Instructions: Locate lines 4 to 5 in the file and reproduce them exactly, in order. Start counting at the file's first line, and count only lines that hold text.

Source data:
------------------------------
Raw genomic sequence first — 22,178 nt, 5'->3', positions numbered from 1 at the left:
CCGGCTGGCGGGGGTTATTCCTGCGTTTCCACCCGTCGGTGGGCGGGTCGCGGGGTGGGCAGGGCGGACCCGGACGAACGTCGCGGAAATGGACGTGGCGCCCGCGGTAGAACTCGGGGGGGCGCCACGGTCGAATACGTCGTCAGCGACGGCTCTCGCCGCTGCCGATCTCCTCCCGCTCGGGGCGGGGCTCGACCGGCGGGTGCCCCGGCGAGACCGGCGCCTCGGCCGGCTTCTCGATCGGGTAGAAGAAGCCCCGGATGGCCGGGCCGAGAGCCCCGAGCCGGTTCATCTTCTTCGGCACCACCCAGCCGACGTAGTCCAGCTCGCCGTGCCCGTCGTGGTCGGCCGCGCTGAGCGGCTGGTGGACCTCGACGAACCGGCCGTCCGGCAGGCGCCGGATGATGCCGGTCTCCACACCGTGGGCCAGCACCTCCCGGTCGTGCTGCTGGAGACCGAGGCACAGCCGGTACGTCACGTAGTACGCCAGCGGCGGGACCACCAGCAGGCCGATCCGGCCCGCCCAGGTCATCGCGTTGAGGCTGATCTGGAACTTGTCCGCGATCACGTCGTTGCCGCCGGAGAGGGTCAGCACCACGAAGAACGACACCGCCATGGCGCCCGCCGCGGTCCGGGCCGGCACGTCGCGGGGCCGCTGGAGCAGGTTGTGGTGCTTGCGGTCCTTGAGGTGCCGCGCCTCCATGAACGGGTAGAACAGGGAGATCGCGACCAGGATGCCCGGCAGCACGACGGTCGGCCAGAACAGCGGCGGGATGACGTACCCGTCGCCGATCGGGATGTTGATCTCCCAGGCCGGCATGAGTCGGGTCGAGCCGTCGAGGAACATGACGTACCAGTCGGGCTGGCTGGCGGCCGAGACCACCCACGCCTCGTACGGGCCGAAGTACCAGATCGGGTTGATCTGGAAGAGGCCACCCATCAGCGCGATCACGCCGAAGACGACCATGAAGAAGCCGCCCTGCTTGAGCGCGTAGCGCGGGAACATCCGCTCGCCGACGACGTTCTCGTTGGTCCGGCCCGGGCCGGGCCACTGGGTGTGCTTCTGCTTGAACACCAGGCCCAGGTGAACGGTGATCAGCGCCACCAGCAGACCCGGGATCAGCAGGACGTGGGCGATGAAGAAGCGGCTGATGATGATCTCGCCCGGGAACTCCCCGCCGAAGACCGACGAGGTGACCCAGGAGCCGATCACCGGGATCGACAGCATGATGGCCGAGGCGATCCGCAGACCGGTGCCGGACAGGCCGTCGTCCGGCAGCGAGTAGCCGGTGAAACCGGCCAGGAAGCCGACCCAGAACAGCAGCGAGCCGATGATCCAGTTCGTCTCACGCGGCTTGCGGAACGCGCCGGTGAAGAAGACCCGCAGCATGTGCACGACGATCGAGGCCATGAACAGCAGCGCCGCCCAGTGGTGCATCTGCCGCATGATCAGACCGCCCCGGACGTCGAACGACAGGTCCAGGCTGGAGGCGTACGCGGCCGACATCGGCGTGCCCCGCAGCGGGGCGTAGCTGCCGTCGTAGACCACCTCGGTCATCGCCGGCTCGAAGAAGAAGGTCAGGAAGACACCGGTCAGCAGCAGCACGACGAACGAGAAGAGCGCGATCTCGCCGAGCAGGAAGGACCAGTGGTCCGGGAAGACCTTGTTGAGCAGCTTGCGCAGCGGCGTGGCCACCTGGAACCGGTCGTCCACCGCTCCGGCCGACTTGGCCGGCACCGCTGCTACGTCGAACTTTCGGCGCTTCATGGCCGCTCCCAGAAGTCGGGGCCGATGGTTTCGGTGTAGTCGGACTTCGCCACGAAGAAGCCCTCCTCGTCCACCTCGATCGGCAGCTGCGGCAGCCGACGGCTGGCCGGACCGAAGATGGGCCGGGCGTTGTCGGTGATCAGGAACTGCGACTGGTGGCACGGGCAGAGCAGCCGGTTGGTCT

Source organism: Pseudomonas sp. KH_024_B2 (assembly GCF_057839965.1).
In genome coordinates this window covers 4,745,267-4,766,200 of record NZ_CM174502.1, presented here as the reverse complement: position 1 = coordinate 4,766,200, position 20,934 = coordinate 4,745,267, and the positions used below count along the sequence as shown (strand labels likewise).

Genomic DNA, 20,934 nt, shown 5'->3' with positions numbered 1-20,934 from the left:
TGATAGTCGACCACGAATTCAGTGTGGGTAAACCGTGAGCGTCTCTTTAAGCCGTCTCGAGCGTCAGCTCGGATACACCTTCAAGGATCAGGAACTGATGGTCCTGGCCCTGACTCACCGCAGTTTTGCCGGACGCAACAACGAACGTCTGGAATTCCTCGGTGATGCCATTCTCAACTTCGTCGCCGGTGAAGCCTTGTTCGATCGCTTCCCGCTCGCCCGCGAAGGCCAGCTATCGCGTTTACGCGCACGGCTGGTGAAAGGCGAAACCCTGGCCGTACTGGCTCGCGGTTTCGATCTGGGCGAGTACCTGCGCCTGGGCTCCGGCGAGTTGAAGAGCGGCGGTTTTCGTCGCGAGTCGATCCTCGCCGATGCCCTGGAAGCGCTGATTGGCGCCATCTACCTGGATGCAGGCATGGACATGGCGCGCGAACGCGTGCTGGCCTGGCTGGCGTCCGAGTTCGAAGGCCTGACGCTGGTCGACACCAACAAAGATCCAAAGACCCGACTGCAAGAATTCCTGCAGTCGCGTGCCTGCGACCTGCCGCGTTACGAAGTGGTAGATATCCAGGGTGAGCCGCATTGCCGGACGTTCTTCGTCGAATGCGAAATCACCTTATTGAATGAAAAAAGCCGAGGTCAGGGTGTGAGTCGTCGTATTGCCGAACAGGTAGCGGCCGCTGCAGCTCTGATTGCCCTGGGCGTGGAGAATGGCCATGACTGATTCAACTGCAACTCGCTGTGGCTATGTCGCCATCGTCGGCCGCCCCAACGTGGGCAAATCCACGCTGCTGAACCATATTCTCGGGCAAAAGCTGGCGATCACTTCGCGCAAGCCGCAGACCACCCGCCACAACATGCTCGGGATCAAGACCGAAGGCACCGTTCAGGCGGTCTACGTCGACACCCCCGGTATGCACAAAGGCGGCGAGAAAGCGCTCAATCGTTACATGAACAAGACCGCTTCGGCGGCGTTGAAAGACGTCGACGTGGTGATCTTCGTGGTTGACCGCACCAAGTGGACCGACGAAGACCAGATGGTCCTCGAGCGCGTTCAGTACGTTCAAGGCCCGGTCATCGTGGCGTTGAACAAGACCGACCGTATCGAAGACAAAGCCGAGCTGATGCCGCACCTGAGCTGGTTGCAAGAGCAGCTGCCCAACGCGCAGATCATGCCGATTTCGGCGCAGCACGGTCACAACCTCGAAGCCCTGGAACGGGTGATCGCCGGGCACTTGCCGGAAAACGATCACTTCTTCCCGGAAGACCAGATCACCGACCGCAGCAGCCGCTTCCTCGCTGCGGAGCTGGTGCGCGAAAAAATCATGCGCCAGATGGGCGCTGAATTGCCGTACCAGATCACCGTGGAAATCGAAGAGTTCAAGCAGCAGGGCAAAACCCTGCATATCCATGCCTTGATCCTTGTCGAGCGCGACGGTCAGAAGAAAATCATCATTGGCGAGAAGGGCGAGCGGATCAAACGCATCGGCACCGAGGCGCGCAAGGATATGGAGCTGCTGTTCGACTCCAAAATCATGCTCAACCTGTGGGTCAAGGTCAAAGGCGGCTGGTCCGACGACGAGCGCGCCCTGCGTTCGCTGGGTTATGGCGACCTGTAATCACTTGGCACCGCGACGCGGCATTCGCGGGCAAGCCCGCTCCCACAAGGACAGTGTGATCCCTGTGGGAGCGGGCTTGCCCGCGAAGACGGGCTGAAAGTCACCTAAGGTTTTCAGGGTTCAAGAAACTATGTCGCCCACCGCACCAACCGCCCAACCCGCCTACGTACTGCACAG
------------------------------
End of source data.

In genome coordinates this window covers 4,745,267-4,766,200 of record NZ_CM174502.1, presented here as the reverse complement: position 1 = coordinate 4,766,200, position 20,934 = coordinate 4,745,267, and the positions used below count along the sequence as shown (strand labels likewise).

Genomic DNA, 20,934 nt, shown 5'->3' with positions numbered 1-20,934 from the left: